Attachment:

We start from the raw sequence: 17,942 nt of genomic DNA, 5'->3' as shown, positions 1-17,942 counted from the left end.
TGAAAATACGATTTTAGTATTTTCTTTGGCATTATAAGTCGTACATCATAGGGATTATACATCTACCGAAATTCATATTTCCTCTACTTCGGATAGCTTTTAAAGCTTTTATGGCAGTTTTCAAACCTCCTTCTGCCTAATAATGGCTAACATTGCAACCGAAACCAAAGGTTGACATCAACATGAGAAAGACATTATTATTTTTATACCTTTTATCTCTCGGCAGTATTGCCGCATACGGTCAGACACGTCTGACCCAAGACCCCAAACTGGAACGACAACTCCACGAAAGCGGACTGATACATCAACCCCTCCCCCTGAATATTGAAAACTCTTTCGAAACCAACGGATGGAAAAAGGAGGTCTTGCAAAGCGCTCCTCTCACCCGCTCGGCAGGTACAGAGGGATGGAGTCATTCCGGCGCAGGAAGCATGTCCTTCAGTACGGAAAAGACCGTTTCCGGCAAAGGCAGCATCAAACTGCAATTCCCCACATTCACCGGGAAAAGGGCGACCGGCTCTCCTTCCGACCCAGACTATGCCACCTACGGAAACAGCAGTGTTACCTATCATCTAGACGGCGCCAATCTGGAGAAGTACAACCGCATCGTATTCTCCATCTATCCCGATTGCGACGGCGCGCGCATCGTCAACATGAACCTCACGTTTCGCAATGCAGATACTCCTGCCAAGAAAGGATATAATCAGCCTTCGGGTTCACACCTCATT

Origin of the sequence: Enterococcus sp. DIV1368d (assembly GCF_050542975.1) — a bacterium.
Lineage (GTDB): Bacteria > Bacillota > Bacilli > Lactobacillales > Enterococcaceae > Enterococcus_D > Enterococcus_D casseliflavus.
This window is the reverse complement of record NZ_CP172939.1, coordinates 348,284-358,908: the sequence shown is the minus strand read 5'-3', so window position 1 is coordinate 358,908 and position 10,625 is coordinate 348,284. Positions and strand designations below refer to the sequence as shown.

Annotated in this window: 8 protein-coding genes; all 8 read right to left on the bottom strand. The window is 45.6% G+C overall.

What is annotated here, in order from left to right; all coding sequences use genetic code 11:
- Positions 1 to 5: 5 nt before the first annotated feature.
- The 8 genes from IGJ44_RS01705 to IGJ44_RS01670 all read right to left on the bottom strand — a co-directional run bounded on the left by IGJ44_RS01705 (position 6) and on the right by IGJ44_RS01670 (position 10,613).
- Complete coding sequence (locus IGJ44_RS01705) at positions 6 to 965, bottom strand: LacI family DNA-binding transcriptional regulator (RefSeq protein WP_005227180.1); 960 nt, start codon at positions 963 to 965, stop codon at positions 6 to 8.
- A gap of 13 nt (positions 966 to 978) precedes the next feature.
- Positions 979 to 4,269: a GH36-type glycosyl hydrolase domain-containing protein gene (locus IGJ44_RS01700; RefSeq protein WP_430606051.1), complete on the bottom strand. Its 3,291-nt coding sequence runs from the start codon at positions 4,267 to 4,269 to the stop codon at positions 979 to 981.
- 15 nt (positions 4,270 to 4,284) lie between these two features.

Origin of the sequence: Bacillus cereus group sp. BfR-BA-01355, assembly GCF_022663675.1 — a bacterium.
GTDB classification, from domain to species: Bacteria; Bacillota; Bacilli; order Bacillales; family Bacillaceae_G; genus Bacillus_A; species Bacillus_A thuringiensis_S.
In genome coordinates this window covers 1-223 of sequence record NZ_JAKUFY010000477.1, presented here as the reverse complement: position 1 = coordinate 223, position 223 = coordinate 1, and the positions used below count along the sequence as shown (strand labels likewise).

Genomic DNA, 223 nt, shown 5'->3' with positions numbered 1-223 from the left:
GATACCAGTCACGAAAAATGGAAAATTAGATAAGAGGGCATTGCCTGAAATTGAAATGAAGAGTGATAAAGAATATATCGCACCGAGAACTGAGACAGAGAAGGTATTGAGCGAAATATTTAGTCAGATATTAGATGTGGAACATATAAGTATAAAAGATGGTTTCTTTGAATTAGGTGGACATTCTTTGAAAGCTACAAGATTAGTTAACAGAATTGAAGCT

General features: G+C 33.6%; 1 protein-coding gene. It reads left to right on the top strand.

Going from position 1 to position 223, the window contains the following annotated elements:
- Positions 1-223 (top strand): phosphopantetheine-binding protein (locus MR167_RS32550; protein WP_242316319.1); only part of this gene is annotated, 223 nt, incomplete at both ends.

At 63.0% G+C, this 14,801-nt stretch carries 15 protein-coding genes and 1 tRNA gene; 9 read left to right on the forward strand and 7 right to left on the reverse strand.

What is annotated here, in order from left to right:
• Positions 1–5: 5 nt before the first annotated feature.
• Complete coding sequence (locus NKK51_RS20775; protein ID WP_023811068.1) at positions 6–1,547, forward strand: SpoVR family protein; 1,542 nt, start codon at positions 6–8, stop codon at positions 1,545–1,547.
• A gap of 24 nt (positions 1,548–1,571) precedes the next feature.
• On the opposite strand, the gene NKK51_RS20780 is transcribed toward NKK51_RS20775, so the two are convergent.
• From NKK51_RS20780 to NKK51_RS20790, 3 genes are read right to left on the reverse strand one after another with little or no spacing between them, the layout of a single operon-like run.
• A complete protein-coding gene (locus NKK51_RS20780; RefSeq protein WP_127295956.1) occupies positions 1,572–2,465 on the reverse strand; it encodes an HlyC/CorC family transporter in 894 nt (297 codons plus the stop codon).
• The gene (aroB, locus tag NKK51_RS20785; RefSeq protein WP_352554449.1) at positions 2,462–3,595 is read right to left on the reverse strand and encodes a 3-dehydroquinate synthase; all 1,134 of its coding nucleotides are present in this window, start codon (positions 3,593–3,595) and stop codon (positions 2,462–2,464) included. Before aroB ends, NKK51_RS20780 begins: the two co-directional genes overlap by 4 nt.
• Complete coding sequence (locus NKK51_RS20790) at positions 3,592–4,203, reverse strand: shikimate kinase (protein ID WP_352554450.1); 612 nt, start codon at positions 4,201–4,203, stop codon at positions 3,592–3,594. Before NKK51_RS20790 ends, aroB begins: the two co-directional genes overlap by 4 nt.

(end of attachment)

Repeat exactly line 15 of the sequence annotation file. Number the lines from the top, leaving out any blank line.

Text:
GTDB classification, from domain to species: Bacteria; Bacillota; Bacilli; order Bacillales; family Bacillaceae_G; genus Bacillus_A; species Bacillus_A thuringiensis_S.